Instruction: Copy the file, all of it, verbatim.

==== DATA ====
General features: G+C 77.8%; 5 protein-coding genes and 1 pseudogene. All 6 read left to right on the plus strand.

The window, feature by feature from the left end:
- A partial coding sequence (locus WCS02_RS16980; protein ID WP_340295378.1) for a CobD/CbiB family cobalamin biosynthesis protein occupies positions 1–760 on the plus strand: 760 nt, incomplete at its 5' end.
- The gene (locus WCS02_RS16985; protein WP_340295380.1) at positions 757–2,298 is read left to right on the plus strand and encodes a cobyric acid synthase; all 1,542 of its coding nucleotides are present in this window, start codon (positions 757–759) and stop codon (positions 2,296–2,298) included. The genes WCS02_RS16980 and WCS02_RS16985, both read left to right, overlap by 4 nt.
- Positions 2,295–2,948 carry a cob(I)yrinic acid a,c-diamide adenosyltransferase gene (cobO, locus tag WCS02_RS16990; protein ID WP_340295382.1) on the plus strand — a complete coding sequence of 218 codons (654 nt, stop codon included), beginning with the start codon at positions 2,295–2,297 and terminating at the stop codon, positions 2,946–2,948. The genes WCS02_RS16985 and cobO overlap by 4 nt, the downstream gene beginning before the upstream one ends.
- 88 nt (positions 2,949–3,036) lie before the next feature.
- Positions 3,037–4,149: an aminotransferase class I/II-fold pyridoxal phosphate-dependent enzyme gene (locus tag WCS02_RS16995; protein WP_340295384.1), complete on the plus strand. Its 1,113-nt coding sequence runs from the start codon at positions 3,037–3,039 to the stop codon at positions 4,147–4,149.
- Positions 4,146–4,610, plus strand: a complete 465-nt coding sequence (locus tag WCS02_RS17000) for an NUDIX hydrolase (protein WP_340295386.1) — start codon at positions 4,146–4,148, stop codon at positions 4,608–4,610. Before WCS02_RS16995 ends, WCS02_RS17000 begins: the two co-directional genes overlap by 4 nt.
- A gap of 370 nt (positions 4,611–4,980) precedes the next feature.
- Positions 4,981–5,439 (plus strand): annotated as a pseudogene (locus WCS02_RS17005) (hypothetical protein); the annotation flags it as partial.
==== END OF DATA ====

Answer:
General features: G+C 77.8%; 5 protein-coding genes and 1 pseudogene. All 6 read left to right on the plus strand.

The window, feature by feature from the left end:
- A partial coding sequence (locus WCS02_RS16980; protein ID WP_340295378.1) for a CobD/CbiB family cobalamin biosynthesis protein occupies positions 1–760 on the plus strand: 760 nt, incomplete at its 5' end.
- The gene (locus WCS02_RS16985; protein WP_340295380.1) at positions 757–2,298 is read left to right on the plus strand and encodes a cobyric acid synthase; all 1,542 of its coding nucleotides are present in this window, start codon (positions 757–759) and stop codon (positions 2,296–2,298) included. The genes WCS02_RS16980 and WCS02_RS16985, both read left to right, overlap by 4 nt.
- Positions 2,295–2,948 carry a cob(I)yrinic acid a,c-diamide adenosyltransferase gene (cobO, locus tag WCS02_RS16990; protein ID WP_340295382.1) on the plus strand — a complete coding sequence of 218 codons (654 nt, stop codon included), beginning with the start codon at positions 2,295–2,297 and terminating at the stop codon, positions 2,946–2,948. The genes WCS02_RS16985 and cobO overlap by 4 nt, the downstream gene beginning before the upstream one ends.
- 88 nt (positions 2,949–3,036) lie before the next feature.
- Positions 3,037–4,149: an aminotransferase class I/II-fold pyridoxal phosphate-dependent enzyme gene (locus tag WCS02_RS16995; protein WP_340295384.1), complete on the plus strand. Its 1,113-nt coding sequence runs from the start codon at positions 3,037–3,039 to the stop codon at positions 4,147–4,149.
- Positions 4,146–4,610, plus strand: a complete 465-nt coding sequence (locus tag WCS02_RS17000) for an NUDIX hydrolase (protein WP_340295386.1) — start codon at positions 4,146–4,148, stop codon at positions 4,608–4,610. Before WCS02_RS16995 ends, WCS02_RS17000 begins: the two co-directional genes overlap by 4 nt.
- A gap of 370 nt (positions 4,611–4,980) precedes the next feature.
- Positions 4,981–5,439 (plus strand): annotated as a pseudogene (locus WCS02_RS17005) (hypothetical protein); the annotation flags it as partial.